Photo courtesy of Maurice Berger.
UMBC professor Maurice Berger has received an award from the International Center for Photography for his “Race Stories” column in the New York Times Lens section. Berger, a research professor and Chief Curator for the Center for Art, Design and Visual Culture, has become a major national figure in his respective field of media studies.
The ICP’s Infinity Awards are considered some of the highest honors in photography and visual culture. The selection committee includes other art curators and academics in the field such as Isolde Birelmaier, Executive Director of Arts, Culture & Community at Westfield; Marina Chao, Assistant Curator at ICP; James Estrin, Lens blog co-editor and senior New York Times staff photographer; and Antwaun Sargent, writer and critic.
These awards have recognized emerging talent and major contributions to fields such as art, fashion, publishing, photography and photojournalism since 1985. On April 9, there will be an official gala commemorating this year’s ICP Infinity Award Invitees in New York City.
”I am honored to receive an award long considered important to the community of photographers, writers, editors, and curators of which I’m a part,” Berger said to UMBC News. “To write monthly for the New York Times about the ways photography mediates the issues of race fulfills a long held dream. To have that work acknowledged and rewarded by my peers, in addition to the incredible support I get from Times readers, is truly wonderful.”
Berger’s monthly column, titled “Race Stories”, is an unconventional look at the relationships between the concepts, themes and social issues surrounding race and photography. The essays explore a range of subjects and photographers, including contemporary African American art and Latino/a, Asian-American and Native American photography.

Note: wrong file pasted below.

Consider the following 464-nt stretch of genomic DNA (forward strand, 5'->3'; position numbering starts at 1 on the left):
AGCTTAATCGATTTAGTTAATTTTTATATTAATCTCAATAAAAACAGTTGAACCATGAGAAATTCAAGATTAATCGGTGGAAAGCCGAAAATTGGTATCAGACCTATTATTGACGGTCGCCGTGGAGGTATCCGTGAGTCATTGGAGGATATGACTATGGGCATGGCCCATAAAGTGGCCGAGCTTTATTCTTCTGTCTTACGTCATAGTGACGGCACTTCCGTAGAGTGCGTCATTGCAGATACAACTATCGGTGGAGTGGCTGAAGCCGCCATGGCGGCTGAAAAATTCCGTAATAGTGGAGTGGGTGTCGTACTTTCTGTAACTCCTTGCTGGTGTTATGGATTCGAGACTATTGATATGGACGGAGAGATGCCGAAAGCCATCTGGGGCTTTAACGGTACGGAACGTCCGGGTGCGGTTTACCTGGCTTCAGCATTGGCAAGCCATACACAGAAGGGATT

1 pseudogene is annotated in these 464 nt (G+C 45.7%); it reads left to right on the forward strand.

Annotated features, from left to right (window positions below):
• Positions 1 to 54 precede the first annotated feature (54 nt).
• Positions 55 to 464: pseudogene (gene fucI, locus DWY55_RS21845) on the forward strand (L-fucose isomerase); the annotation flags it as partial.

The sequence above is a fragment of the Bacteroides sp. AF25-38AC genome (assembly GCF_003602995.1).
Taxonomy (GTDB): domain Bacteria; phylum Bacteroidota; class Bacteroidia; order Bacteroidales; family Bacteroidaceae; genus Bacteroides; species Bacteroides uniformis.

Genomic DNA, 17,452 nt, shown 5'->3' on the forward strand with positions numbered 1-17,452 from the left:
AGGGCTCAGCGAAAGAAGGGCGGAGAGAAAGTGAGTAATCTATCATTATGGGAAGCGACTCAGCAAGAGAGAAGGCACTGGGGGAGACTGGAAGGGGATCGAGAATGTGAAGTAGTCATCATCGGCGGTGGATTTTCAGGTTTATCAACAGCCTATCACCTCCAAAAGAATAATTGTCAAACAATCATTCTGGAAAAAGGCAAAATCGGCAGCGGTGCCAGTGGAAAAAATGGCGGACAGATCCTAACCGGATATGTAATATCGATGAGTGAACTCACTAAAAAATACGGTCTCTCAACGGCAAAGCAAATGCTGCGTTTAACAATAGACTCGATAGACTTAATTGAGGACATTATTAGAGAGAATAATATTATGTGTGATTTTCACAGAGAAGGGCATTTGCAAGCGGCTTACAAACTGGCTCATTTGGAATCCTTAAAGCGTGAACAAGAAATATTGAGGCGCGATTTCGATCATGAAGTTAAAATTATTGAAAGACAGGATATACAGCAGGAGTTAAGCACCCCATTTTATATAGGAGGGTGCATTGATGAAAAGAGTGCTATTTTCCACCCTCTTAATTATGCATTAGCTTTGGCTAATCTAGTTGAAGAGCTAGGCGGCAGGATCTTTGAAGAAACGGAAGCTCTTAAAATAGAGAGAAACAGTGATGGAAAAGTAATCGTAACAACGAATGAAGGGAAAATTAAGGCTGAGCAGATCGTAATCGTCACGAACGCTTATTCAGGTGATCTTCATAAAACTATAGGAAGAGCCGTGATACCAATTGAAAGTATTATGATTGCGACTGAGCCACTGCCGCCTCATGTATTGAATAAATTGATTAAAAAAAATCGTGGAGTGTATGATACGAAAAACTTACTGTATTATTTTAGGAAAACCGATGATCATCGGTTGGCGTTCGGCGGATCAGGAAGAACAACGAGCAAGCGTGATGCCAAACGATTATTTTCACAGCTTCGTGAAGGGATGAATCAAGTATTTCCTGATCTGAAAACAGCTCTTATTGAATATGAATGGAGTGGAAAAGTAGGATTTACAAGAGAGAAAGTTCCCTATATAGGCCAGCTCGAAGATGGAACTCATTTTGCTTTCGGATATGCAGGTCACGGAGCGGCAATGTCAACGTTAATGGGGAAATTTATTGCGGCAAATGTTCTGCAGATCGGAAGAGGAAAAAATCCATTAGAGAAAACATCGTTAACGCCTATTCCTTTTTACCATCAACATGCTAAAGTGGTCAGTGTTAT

Berger’s motives are best encapsulated in his December 2017 essay Using Photography to Tell Stories About Race. He writes, “As a Jew, I have known anti-Semitism. As a gay man, I have known homophobia. But neither has seemed as relentless as the racism I witnessed growing up — a steady drumbeat of slights, thinly-veiled hostility and condescension perpetrated by even the most liberal and well-meaning people. It was painful to watch, and as my friends let me know, considerably more painful to endure.”
Berger hopes that these columns can help young people understand racial issues. He says to UMBC News, “I always write my essays for The New York Times and curate my exhibitions on race and visual culture with young people in mind… because if you can inspire a young person to see the world in new ways, then you can inspire anyone. I get a lot of emails from high school teachers and college professors, who tell me they routinely assign my ‘Race Stories’ essays to their students. I’m an educator, first and foremost. The principal purpose of my work is to teach racial literacy through visual culture.”
Berger’s work has been additionally showcased in other publications such as Wired, Artform and Aperture and the Los Angeles Times. His latest essay appears in an April special issue of National Geographic that covers the issues of race.